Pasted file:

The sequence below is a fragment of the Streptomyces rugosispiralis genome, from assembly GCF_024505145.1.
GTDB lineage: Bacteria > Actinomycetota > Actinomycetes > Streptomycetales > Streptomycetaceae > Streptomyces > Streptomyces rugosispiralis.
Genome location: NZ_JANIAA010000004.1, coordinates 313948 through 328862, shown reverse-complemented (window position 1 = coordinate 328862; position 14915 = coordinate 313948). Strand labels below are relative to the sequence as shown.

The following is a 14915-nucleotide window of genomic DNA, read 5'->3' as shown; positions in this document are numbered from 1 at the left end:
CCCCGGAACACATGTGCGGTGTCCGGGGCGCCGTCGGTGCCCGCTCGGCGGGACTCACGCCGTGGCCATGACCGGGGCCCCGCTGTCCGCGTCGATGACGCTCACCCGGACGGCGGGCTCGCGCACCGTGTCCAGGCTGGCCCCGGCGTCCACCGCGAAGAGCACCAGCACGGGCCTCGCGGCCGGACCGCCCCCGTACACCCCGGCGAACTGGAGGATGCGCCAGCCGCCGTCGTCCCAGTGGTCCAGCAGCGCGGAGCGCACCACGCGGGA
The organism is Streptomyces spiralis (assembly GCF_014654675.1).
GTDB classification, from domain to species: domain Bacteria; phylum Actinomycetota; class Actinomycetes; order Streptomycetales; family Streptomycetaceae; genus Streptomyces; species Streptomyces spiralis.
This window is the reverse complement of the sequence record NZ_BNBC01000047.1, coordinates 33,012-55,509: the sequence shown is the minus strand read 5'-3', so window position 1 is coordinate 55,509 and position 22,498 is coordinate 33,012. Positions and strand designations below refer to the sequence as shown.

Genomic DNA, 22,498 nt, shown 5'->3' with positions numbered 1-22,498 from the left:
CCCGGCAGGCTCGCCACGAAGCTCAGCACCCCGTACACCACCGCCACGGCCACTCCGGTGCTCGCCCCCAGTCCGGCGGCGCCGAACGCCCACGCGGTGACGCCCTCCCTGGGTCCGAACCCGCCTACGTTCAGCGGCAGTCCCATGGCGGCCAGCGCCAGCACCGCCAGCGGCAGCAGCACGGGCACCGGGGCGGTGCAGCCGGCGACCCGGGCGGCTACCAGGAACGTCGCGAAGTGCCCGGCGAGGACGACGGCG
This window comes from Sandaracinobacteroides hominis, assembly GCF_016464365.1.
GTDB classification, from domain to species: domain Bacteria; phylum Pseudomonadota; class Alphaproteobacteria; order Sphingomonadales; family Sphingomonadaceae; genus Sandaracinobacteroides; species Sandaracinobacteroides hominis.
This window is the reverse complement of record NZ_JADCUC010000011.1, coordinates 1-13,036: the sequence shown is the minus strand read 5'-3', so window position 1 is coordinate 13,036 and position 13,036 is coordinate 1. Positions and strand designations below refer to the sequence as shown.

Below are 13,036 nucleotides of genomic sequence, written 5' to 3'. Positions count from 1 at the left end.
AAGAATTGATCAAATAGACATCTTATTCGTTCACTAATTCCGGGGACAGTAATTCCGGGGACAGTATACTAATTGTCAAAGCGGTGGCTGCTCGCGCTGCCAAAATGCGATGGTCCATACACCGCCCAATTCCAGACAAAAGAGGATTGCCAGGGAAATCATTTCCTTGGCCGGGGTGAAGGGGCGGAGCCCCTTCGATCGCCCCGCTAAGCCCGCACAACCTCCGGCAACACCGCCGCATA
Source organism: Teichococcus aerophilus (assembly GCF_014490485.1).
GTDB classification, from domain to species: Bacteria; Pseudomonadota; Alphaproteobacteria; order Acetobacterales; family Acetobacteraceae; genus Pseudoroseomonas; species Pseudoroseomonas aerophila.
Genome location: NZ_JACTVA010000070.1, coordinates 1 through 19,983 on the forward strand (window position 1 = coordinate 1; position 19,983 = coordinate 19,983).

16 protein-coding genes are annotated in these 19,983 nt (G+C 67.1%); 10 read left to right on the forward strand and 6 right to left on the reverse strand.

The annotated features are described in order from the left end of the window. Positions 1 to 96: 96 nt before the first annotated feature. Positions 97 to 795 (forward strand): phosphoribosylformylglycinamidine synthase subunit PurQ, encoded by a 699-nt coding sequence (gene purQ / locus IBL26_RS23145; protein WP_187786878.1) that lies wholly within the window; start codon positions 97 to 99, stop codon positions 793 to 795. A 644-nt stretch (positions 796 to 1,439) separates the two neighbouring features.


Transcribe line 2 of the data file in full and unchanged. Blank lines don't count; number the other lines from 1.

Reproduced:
GTDB lineage: Bacteria > Actinomycetota > Actinomycetes > Streptomycetales > Streptomycetaceae > Streptomyces > Streptomyces rugosispiralis.